Graff Avenue

Call out the army

Furniture Workers Mocking Politicians, 1933

In 1966, Stratford city council named Graff Avenue in honour of George Irwin Graff, who was the mayor of Stratford in 1932 and 1933, a period of great upheaval in the community. He was born in Port Elgin in 1883. After living in Maryborough Township in Wellington County and then in Wallace Township in Perth, he came to Stratford in 1906 and operated a building business. Six years later, he bought an existing real estate and auction business, which he ran until his death in 1946.

Mayor Graff said it was because of his real estate business that he became interested in municipal endeavours, and that led him into municipal politics. He served as a councillor from 1927 through 1931, before his two uncontested year-long terms mayor. But it wasn't all smooth sailing. In the early 1930s there was great labour unrest and strikes were rampant across Canada. There was a growing fear of Communist infiltration in labour organizations, many of them still in their infancy.

In Stratford, the labor union movement had not spread much beyond the Canadian National Railways locomotive repair shops, but there were rumblings in the city's furniture factories, in which the Depression  had forced an even further drop in the already low wages in the that industry. The chief organizer of the Worker’s Unity League, Fred Collins, took advantage of the situation and plunged into the midst of Stratford furniture workers with an incendiary battle cry: “The is just war and a right one --fought for the benefit and safeguarding of your homes. You are the troops.”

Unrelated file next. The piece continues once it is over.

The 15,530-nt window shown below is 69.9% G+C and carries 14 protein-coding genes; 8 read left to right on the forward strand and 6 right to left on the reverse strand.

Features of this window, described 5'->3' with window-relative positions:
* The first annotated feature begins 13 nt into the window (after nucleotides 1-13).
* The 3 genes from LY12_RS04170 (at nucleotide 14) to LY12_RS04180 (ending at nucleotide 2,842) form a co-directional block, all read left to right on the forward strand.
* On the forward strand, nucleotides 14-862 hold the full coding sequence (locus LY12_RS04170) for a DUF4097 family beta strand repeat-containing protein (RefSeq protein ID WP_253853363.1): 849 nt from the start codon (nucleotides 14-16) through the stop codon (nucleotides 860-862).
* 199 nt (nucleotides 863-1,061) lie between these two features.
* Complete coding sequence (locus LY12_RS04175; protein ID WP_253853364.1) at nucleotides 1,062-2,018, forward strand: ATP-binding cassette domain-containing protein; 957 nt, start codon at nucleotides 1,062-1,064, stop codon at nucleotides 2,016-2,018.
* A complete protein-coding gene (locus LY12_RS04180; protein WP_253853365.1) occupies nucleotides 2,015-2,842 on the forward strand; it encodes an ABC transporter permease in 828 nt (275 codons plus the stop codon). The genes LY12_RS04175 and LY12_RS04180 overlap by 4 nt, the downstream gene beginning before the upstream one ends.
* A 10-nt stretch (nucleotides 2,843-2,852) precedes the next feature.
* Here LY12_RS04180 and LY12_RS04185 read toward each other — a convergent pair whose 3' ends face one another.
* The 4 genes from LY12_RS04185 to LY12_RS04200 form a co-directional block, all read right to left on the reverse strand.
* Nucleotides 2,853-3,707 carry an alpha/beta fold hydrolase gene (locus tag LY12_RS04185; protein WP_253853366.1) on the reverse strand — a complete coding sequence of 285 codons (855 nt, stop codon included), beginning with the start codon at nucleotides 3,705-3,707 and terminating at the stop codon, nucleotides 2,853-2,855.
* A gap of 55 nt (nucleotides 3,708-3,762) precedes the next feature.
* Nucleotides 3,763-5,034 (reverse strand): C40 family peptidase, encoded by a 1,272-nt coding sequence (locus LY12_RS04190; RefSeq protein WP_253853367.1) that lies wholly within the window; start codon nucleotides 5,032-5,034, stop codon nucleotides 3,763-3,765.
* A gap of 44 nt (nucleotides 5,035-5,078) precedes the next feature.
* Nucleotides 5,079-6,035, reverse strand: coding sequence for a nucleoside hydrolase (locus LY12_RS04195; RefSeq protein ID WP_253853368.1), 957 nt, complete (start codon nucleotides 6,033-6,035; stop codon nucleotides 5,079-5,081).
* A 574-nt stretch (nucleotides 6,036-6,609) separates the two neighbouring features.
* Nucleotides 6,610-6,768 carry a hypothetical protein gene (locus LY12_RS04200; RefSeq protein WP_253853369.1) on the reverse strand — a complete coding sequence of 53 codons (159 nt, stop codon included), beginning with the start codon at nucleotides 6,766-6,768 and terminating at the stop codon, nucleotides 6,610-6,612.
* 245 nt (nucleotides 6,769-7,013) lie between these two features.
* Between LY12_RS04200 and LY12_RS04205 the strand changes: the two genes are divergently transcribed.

Union demands were drawn up and presented to five of Stratford's furniture companies on Sept. 13, 1933. The next day the strike was on, and it was 95 per cent effective. Dr. Joseph D. Monteith  was the Ontario minister of labour and a proclaimed friend of the workers, but he failed to ward off trouble. The first violent episode took place on the night of Sept. 18-19, when Preston-Noelting tried to use strikebreakers to ship unfinished radio cabinets. Crowds blocked the way and the police were called. Harry W. Strudley, whose Imperial Furniture plant was the only one not on strike, offered his services as a mediator, but his offer was rejected.

Mayor George Graff

The WUL  organized the women employed at the Swift's meat-packing plant on Erie Street, and before long they were on strike, leaving 11,000 live chickens trapped in the plant. Soon, the chicken-pluckers were joined on the picket line by the furniture workers. After a series of disturbances, a hose was trained on the workers, power and telephone lines were cut, and outside police reserves were brought in.

The Beaco- Herald reported that a crowd of 2,000 curious onlookers had gathered on Erie Street. A doctor's car, enroute to help an injured policeman, was stoned. A Toronto photographer was attacked and beaten. Blinding security lights were directed at the Swift plant as police were backed against the wall by a hail of stones and bricks. Trucks and boxcars were smashed and looted as residents gathered armloads of butter and squawking chickens.